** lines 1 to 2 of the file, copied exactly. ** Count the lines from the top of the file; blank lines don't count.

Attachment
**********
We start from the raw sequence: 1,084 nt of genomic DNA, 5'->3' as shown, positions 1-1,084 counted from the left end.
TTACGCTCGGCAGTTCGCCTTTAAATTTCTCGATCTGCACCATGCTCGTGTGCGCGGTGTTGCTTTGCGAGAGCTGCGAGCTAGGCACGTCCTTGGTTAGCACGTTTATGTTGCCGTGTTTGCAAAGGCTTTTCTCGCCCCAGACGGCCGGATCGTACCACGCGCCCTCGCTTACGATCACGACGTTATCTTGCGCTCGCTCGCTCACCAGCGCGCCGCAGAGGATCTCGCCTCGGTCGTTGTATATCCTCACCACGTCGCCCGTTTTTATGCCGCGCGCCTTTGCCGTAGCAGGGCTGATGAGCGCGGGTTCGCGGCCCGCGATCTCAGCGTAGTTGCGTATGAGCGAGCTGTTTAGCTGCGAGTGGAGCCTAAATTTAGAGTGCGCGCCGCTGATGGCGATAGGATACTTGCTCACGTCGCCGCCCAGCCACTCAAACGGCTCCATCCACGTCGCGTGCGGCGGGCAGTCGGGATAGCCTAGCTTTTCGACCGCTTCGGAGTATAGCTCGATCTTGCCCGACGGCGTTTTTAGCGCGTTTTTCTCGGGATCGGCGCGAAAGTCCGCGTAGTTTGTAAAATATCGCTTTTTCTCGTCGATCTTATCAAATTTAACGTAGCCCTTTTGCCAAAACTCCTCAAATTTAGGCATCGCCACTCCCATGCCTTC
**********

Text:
We start from the raw sequence: 1,084 nt of genomic DNA, 5'->3' as shown, positions 1-1,084 counted from the left end.
TTACGCTCGGCAGTTCGCCTTTAAATTTCTCGATCTGCACCATGCTCGTGTGCGCGGTGTTGCTTTGCGAGAGCTGCGAGCTAGGCACGTCCTTGGTTAGCACGTTTATGTTGCCGTGTTTGCAAAGGCTTTTCTCGCCCCAGACGGCCGGATCGTACCACGCGCCCTCGCTTACGATCACGACGTTATCTTGCGCTCGCTCGCTCACCAGCGCGCCGCAGAGGATCTCGCCTCGGTCGTTGTATATCCTCACCACGTCGCCCGTTTTTATGCCGCGCGCCTTTGCCGTAGCAGGGCTGATGAGCGCGGGTTCGCGGCCCGCGATCTCAGCGTAGTTGCGTATGAGCGAGCTGTTTAGCTGCGAGTGGAGCCTAAATTTAGAGTGCGCGCCGCTGATGGCGATAGGATACTTGCTCACGTCGCCGCCCAGCCACTCAAACGGCTCCATCCACGTCGCGTGCGGCGGGCAGTCGGGATAGCCTAGCTTTTCGACCGCTTCGGAGTATAGCTCGATCTTGCCCGACGGCGTTTTTAGCGCGTTTTTCTCGGGATCGGCGCGAAAGTCCGCGTAGTTTGTAAAATATCGCTTTTTCTCGTCGATCTTATCAAATTTAACGTAGCCCTTTTGCCAAAACTCCTCAAATTTAGGCATCGCCACTCCCATGCCTTC